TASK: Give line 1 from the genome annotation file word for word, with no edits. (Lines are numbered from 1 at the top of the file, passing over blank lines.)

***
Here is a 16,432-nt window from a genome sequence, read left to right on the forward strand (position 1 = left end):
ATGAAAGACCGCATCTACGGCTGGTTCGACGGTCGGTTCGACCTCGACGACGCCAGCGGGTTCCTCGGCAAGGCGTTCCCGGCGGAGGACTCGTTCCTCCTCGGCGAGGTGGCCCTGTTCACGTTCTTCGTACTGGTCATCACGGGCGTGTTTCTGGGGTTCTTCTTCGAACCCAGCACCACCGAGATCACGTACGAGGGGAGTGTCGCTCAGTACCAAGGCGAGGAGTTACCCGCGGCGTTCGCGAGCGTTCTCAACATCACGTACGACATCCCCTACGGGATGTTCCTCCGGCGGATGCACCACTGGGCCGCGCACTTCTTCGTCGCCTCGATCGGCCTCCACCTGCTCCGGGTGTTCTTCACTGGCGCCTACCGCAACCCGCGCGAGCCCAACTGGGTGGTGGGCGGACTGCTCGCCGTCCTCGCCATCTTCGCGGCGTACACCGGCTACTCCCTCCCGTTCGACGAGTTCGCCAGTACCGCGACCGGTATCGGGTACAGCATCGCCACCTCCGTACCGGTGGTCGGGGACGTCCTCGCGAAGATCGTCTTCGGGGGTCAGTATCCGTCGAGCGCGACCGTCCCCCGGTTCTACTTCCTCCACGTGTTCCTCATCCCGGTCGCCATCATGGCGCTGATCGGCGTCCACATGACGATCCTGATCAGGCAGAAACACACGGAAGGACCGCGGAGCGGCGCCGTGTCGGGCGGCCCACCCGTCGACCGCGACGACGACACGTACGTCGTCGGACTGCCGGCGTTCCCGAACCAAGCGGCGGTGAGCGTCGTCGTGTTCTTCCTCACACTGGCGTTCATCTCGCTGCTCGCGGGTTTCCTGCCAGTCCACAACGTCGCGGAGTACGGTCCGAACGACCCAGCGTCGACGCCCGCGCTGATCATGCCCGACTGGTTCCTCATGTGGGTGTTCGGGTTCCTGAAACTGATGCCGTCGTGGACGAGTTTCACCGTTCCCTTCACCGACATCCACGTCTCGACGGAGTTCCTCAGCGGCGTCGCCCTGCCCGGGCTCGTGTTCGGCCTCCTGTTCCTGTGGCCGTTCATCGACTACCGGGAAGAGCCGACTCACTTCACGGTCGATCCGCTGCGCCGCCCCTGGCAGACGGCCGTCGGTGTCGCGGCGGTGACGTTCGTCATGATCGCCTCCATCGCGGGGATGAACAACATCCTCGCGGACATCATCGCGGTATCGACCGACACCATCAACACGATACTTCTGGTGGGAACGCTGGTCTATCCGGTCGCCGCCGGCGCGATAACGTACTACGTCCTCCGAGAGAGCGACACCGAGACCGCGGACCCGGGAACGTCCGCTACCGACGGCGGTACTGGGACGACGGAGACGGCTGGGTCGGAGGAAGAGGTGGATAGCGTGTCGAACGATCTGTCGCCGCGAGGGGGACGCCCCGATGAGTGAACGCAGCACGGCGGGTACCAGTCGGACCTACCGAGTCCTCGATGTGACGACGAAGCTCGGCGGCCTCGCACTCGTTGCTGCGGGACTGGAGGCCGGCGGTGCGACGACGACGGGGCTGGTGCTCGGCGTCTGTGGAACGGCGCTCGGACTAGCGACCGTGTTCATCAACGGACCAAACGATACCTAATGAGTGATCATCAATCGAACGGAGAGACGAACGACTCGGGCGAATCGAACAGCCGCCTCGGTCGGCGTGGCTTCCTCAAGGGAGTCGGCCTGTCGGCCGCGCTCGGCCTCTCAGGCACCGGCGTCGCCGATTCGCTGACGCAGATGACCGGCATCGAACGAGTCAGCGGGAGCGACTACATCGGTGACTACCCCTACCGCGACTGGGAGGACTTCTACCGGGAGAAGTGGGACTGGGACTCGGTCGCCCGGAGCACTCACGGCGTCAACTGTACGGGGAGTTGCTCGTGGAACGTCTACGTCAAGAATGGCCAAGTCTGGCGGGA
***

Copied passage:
Here is a 16,432-nt window from a genome sequence, read left to right on the forward strand (position 1 = left end):